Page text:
It was Ptolemy who referred to Ireland as “Little Britain” as compared to Great Britain. Later on, he would call Ireland Iouneria while Great Britain was known as Albion. The Romans called the island Hibernia (which you still see in prefixes referring to Ireland as in Hiberno-English culture) or Scotia (later the term Scotia referred to Scotland, as in Nova Scotia [New Scotland]). The Irish name for Ireland, Éire, is named after a Celtic fertility goddess. 

The island of Ireland lies to the west of the island of Great Britain. It’s thought that these two islands were once connected by a land bridge. When the glaciers melted, the two islands became separated along with many of the islands in the British Isles. Ireland is the third-largest island in Europe and 20th in the world. The Irish Sea separates Ireland from Great Britain and the North Atlantic Ocean lies on the western side of the island. The vast majority of the island is known as the Republic of Ireland; however, the northernmost section broke away and eventually became part of the United Kingdom. Because Ireland is an island that generally stays cool during the summers and very cold during the winters, there are not as many native species of flora and fauna that more tropical countries have.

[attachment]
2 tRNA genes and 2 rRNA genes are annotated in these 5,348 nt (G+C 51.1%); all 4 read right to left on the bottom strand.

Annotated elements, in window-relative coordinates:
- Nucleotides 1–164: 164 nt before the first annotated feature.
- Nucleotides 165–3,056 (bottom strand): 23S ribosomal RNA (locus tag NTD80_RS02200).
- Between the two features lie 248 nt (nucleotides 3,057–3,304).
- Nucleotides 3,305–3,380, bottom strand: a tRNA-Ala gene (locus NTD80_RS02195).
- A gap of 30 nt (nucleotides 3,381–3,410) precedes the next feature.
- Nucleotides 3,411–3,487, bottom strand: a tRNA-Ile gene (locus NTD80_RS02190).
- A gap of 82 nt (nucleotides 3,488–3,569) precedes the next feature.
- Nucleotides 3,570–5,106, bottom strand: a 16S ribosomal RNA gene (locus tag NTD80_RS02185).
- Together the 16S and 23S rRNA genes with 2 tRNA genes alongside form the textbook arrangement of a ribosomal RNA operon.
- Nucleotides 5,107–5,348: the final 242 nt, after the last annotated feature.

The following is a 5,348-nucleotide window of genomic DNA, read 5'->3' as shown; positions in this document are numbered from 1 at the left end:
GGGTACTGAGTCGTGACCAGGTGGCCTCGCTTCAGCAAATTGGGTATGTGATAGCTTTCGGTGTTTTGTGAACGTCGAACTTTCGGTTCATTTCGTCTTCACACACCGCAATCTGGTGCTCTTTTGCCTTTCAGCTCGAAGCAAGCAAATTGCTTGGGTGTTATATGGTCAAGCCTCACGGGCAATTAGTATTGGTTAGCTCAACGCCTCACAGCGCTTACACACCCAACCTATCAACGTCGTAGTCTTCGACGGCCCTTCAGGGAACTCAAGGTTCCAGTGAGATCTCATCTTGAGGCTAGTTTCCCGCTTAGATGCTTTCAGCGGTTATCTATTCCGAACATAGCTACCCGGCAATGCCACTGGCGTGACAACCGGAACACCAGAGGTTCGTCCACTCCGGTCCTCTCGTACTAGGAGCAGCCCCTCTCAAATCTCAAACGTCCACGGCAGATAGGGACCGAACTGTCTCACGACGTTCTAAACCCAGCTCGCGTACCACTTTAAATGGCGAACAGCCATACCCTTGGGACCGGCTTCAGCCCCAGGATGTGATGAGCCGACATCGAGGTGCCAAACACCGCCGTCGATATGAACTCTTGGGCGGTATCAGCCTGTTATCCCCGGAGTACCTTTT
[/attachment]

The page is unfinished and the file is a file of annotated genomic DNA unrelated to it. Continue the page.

By the Iron Age came along, the Celtic language and culture was firmly set in Ireland. The Celts suffered through several invasions from nearby groups from Europe including the Britons. The Romans pushed their way farther north through Great Britain and into Ireland. Kingdoms were established all over the island, and although unifying rules of law were generally adhered to, the goal of unifying all of the kingdoms together didn’t happen at this time. Ireland was then invaded by the British followed by the Normans. The Pope issued a papal bull establishing Ireland as a Catholic country. This is pretty much the beginning of a long history of Ireland becoming involved in religion-based wars. Ireland became part of Great Britain, but because of its lack of iron and coal, they used Ireland as an agricultural resource. When the Irish Catholics rebelled against the British in 1641, British military/political leader Oliver Cromwell executed anyone who was involved; 20,000 were estimated to have died in battle; another 200,000 civilians were thought to have died due to war-induced famine, disease, and displacement; and another 50,000 were sent to Barbados and other areas in the West Indies as slaves (the band Flogging Molly has a song about this called “Tobacco Island”). During the 1840s, Ireland would go through the Great Famine, which was one of the main pushes behind the large waves of immigration into the United States. After Irish involvement in WWI, Ireland (and the Irish Republican Army [IRA]) launched into its own conflict over independence. In 1920, Northern Ireland essentially became part of the UK and the rest of Ireland became independent. Although Ireland retained its neutrality during WWII, German intelligence held positions on the island. From the 1950s–1980s, Ireland saw a large period of emigration and growth that became known as the Celtic Tiger.  Starting in the late 1960s and ending in 1998 (more or less), a long period of sporadic fighting stemming from the constitutional and political status of Northern Ireland became known as The Troubles (The name sort of diminishes the violence that occurred and issues at hand. I mean, drinking too much whiskey gives me The Troubles the next day, but it shouldn’t be on the same par as deciding who controls your country.).